|Moses and Bible Chronology|
By Robert J. Heyer
Many persons dismiss the stories of Moses and Exodus as mythology. It seems that the secular press is quick to accept these so called experts and assume that there is no archaeological and scientific evidence to support the Biblical accounts of Moses and the Exodus. When a person takes the time to examine the facts they will see there is actually quite a bit of evidence to support both the existence of Moses and the Exodus. In fact, there is no evidence to be found that would prove the Biblical accounts to be false. What follows is a brief examination of how the study of Bible chronology affects the understanding of Biblical accounts of Moses and the Exodus.
Many of the problems that are commonly cited to discredit the existence of Moses are related to dates. Biblical chronology has always been problematic and been a prime source of citation for Bible skeptics and detractors. The best starting point for Biblical scholars would be to rethink many of the oldest chronologies that are currently in use. For many years scholars have been working backwards, assigning dates and then looking for the archaeological evidence to support the timelines. The opposite method should be used, letting the archaeological evidence create a new and useful chronology.
Numbers are the main problem with our understanding of the Bible. We hear accounts of men that lived what seems to be impossible ages. We also see measurements that make accounts seem unlikely, Noah's Ark is a good example of this. Modern engineers are quick to point out how unlikely it would have been to build Noah's Ark to the dimensions listed in the Bible. Many seize on this fact and say that scientists dispute the existence of Noah's Ark. When however the measurements are looked at scaled down some we see that what would have resulted would have been a highly stable and seaworthy craft. It seems more likely we have interpreted the measurements wrong in our many translations and handing downs of such an ancient story. The same can be said for measurements of time.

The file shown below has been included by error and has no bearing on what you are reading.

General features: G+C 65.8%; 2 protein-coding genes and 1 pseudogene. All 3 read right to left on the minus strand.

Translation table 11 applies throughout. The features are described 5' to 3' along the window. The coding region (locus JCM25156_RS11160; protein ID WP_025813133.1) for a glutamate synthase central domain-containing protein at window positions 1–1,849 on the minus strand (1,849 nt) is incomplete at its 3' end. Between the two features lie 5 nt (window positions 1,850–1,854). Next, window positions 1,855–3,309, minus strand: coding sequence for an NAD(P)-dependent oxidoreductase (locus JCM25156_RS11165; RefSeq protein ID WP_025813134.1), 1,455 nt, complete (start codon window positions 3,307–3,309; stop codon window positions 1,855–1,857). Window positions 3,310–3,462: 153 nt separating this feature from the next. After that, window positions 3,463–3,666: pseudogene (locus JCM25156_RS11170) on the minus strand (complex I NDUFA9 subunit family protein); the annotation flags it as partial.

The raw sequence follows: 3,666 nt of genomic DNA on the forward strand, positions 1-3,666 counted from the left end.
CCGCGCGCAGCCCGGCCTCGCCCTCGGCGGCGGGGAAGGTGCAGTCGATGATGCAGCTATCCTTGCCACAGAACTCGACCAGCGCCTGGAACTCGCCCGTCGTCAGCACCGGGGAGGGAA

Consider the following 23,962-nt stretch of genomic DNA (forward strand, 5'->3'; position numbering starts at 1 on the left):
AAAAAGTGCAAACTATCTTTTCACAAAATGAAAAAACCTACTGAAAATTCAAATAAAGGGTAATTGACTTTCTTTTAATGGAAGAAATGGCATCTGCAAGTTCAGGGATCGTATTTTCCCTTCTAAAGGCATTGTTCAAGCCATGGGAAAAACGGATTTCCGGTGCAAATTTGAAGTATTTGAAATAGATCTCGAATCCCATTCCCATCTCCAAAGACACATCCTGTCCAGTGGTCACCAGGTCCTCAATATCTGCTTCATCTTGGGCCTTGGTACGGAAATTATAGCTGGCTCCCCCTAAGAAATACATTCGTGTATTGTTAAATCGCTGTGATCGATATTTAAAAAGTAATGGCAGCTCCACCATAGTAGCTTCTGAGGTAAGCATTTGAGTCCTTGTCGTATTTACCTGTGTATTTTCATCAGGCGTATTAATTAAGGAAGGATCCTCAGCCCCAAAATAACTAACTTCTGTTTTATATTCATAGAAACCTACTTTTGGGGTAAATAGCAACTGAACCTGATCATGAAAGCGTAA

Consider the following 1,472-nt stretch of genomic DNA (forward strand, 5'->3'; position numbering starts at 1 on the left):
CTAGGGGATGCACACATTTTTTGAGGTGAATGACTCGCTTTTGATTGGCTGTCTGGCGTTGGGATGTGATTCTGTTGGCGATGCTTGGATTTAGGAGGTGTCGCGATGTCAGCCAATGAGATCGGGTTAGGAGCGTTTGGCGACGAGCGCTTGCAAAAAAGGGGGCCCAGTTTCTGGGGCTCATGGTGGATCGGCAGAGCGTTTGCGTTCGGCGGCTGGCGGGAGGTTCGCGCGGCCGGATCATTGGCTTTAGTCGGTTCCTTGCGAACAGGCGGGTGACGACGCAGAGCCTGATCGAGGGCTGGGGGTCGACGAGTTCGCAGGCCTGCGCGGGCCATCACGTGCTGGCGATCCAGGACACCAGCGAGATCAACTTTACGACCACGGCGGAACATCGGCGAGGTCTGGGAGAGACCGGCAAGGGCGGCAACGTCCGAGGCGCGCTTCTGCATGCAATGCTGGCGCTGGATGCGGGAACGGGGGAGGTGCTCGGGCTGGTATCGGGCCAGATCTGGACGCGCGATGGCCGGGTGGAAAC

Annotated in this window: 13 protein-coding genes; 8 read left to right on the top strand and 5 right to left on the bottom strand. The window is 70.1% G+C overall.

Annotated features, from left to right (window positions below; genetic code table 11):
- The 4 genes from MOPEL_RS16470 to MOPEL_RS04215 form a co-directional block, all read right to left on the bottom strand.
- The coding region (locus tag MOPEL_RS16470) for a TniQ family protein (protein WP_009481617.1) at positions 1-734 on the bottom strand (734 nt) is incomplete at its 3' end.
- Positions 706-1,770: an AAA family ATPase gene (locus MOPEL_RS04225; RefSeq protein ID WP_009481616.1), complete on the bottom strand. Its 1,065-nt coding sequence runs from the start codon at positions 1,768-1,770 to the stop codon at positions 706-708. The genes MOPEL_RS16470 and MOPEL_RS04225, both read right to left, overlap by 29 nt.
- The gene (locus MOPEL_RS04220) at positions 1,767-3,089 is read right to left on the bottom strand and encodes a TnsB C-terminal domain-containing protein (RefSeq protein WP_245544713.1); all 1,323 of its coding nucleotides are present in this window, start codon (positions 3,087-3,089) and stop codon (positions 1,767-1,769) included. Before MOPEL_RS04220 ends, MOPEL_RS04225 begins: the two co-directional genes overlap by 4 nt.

For many years scholars have been trying to assign a timeline to events of the Bible. Almost all of these accounts rely totally on the Bible for starting points and time markers. The problem with this approach is that if we are using dates and numbers that are incorrectly understood, then all the measurements we make with them are erroneous. Most chronologies are based on the passage in 1Kings 6:1 where it states that the Exodus from Egypt occurred 480 years before the fourth year in the rule of King Solomon. This places it somewhere near 1445 B.C.. This has been the starting point in the search for archaeological proof for the Exodus. But, what if we assume that the number 480 is not an actual number. Instead, it might be a symbolic number that represents a certain number of generations. Or even more possible what if the real number was lost in oral passing of the stories and changed with written down for the first time. This would mean we have been looking in the wrong place for archaeological evidence.